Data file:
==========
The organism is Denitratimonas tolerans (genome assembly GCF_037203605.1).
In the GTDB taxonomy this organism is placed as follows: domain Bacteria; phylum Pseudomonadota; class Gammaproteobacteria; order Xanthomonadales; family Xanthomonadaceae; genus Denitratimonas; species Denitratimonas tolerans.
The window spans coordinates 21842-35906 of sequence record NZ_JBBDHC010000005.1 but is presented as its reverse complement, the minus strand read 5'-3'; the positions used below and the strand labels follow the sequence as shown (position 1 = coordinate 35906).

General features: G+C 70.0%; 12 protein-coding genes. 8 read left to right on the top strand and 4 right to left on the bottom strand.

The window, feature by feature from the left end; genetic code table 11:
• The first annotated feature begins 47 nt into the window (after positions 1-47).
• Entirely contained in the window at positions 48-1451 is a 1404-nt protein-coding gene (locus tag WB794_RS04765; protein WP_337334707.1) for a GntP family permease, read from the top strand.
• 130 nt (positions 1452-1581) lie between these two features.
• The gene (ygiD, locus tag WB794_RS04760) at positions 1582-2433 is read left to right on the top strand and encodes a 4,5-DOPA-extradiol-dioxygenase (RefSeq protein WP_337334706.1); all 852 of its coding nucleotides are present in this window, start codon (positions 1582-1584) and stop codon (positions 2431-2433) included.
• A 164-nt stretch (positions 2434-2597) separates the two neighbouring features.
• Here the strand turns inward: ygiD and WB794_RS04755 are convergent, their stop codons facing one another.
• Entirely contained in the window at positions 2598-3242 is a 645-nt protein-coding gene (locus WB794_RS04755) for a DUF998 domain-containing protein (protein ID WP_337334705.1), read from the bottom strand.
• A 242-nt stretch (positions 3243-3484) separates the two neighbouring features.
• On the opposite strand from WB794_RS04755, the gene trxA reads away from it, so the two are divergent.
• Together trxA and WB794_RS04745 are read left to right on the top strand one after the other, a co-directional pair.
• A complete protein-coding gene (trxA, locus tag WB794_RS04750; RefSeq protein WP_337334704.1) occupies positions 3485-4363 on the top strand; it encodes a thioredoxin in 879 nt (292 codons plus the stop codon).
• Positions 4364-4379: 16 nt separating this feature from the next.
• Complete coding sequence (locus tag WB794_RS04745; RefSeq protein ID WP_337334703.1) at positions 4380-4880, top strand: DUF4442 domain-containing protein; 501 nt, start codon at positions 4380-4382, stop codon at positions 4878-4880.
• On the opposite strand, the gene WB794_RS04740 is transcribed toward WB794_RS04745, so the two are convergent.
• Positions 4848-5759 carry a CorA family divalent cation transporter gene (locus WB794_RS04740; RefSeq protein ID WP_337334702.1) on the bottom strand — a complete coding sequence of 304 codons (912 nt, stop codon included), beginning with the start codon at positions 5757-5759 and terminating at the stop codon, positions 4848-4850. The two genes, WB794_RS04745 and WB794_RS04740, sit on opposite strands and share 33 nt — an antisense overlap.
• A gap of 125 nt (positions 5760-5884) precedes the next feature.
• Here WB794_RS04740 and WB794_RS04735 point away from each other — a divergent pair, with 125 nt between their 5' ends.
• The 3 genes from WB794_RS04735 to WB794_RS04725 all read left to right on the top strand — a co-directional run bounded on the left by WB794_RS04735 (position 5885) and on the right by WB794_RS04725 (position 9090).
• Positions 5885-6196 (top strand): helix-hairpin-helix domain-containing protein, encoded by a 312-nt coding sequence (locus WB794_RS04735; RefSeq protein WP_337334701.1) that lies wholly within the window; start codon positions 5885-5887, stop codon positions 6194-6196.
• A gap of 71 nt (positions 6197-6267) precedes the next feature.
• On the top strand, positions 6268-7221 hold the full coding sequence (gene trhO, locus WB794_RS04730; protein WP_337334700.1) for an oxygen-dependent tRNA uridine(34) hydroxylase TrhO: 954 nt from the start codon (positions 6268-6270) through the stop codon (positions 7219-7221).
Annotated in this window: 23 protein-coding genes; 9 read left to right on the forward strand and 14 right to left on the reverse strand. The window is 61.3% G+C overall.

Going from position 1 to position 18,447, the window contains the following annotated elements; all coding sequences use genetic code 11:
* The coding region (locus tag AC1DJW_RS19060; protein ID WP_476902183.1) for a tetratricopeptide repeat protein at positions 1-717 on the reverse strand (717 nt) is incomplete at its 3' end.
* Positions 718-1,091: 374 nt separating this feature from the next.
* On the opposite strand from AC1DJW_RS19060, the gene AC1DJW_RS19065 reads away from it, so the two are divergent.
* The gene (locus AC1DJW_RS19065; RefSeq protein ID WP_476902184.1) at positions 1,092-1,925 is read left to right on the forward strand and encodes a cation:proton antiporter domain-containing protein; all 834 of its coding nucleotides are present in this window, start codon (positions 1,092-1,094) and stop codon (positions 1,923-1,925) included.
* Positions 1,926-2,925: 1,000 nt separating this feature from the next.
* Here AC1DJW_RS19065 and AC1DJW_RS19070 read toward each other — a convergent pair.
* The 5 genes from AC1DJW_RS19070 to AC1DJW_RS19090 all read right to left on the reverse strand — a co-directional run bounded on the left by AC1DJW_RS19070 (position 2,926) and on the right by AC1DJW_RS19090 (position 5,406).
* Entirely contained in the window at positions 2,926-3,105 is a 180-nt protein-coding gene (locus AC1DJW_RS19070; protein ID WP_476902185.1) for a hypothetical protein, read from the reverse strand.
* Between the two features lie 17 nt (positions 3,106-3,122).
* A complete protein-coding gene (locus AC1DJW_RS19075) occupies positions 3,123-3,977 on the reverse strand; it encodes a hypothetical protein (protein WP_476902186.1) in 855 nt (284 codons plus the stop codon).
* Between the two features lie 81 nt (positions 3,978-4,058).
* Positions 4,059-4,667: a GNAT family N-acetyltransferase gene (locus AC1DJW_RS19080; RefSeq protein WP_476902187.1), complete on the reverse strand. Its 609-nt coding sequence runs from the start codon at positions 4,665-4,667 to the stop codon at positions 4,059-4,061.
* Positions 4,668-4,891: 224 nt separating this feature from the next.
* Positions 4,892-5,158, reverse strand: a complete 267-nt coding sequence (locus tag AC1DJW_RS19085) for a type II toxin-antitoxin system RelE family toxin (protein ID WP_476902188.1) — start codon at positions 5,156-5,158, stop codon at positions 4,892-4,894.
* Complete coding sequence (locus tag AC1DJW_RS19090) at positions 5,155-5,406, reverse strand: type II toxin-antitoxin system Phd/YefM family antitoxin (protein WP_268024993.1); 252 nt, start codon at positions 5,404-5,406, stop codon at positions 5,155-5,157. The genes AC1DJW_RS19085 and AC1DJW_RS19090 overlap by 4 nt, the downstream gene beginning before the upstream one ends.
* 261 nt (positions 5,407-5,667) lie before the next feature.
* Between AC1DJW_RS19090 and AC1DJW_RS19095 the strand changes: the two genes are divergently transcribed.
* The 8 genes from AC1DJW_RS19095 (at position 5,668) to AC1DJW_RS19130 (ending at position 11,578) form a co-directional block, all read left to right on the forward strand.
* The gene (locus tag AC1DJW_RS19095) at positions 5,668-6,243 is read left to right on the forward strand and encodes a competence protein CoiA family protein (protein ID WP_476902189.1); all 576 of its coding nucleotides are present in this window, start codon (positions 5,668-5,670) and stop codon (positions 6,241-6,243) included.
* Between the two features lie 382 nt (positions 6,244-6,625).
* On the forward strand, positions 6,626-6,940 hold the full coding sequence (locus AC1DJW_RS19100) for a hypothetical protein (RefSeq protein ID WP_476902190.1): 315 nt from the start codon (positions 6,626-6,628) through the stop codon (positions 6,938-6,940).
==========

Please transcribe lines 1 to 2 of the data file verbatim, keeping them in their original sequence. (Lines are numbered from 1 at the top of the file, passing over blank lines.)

The organism is Denitratimonas tolerans (genome assembly GCF_037203605.1).
In the GTDB taxonomy this organism is placed as follows: domain Bacteria; phylum Pseudomonadota; class Gammaproteobacteria; order Xanthomonadales; family Xanthomonadaceae; genus Denitratimonas; species Denitratimonas tolerans.